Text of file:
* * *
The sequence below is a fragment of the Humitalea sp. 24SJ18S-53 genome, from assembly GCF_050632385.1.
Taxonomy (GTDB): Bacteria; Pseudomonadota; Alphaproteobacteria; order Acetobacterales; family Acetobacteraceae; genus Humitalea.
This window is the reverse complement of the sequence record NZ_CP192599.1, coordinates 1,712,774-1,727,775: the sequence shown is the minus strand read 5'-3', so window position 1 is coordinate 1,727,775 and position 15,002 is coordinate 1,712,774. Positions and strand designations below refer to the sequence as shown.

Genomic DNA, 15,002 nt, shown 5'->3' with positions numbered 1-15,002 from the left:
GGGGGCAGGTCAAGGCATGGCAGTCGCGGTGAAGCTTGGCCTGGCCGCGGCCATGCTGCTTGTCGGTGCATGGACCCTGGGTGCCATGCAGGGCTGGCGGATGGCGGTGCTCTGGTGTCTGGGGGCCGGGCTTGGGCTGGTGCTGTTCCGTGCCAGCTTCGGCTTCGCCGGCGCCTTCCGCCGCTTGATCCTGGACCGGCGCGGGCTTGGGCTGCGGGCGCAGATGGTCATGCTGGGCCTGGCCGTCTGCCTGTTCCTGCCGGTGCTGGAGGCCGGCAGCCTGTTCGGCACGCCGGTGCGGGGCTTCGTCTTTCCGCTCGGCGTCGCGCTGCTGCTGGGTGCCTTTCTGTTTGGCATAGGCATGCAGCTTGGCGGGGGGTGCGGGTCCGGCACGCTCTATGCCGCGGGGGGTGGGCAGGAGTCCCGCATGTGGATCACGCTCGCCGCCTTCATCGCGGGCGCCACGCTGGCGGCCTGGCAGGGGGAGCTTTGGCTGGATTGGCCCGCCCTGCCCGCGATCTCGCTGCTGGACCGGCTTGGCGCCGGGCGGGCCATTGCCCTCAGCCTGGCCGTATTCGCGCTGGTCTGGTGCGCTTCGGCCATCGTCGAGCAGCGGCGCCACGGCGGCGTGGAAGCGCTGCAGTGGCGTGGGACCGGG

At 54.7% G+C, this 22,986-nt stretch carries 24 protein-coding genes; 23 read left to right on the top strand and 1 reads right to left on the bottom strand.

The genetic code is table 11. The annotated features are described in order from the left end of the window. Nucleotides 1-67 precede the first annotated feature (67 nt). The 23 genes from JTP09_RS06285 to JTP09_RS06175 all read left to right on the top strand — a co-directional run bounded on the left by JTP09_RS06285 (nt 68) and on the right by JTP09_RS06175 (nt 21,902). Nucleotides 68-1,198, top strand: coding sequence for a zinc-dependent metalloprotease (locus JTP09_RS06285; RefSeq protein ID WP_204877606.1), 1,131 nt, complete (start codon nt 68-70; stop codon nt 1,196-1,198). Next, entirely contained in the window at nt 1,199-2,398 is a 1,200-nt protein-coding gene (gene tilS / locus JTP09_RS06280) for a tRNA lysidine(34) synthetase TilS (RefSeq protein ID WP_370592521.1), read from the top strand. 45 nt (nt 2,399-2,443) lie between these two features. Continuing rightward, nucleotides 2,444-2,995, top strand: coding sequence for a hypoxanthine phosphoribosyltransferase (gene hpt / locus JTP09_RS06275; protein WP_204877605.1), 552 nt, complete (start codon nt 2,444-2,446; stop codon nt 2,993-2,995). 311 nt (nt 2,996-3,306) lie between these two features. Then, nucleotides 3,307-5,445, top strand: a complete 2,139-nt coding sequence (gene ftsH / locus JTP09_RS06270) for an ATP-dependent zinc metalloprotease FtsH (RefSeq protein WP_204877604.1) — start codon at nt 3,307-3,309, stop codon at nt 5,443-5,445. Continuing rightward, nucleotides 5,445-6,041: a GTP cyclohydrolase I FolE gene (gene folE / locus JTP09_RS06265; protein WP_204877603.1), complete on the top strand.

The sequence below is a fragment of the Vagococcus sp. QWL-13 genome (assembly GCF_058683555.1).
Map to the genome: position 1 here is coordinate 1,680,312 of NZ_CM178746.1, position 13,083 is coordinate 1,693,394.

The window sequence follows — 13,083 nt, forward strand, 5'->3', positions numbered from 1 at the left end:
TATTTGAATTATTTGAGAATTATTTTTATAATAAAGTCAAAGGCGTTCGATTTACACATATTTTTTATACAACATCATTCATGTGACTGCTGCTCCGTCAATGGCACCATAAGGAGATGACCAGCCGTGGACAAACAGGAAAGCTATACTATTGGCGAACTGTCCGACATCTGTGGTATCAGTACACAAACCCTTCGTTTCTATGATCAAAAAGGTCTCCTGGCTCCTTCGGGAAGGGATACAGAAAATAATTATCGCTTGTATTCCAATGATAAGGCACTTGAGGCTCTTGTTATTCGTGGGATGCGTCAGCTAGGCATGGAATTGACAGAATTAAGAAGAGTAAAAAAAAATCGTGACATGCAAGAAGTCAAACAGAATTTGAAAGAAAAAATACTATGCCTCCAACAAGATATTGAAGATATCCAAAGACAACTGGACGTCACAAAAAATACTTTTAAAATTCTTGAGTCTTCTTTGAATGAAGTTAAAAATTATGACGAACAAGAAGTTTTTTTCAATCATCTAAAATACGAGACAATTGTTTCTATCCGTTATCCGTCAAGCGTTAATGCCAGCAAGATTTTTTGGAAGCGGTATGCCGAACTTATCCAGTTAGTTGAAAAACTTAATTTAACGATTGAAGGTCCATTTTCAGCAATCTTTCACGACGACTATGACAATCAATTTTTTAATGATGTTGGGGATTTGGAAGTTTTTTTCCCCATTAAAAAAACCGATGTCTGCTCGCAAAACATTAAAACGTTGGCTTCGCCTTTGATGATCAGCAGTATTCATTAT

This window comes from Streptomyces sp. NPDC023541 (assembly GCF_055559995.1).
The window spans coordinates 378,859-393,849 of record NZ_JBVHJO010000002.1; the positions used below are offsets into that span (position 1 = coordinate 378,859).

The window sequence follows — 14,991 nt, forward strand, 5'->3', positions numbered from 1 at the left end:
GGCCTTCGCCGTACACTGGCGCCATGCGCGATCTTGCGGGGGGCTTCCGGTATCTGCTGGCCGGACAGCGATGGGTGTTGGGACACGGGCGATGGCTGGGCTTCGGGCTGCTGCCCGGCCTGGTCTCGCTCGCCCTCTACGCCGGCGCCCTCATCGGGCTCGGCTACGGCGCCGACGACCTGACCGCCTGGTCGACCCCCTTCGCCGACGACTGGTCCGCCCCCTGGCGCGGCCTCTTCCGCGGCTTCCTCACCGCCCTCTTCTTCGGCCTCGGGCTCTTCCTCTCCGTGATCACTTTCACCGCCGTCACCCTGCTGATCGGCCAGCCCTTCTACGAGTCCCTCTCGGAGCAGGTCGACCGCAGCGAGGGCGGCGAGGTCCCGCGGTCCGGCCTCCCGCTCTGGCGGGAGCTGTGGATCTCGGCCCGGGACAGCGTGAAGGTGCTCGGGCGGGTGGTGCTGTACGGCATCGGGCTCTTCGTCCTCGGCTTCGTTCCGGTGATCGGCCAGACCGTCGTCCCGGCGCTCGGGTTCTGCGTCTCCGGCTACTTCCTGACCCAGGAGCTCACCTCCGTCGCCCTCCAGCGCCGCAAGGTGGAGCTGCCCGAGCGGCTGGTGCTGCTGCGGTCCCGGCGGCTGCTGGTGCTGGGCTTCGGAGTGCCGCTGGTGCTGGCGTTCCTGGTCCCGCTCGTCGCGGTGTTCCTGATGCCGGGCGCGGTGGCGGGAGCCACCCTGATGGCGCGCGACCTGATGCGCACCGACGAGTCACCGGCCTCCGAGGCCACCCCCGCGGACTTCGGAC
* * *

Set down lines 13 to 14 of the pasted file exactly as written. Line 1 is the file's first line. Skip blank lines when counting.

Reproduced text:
The window spans coordinates 378,859-393,849 of record NZ_JBVHJO010000002.1; the positions used below are offsets into that span (position 1 = coordinate 378,859).

The window sequence follows — 14,991 nt, forward strand, 5'->3', positions numbered from 1 at the left end: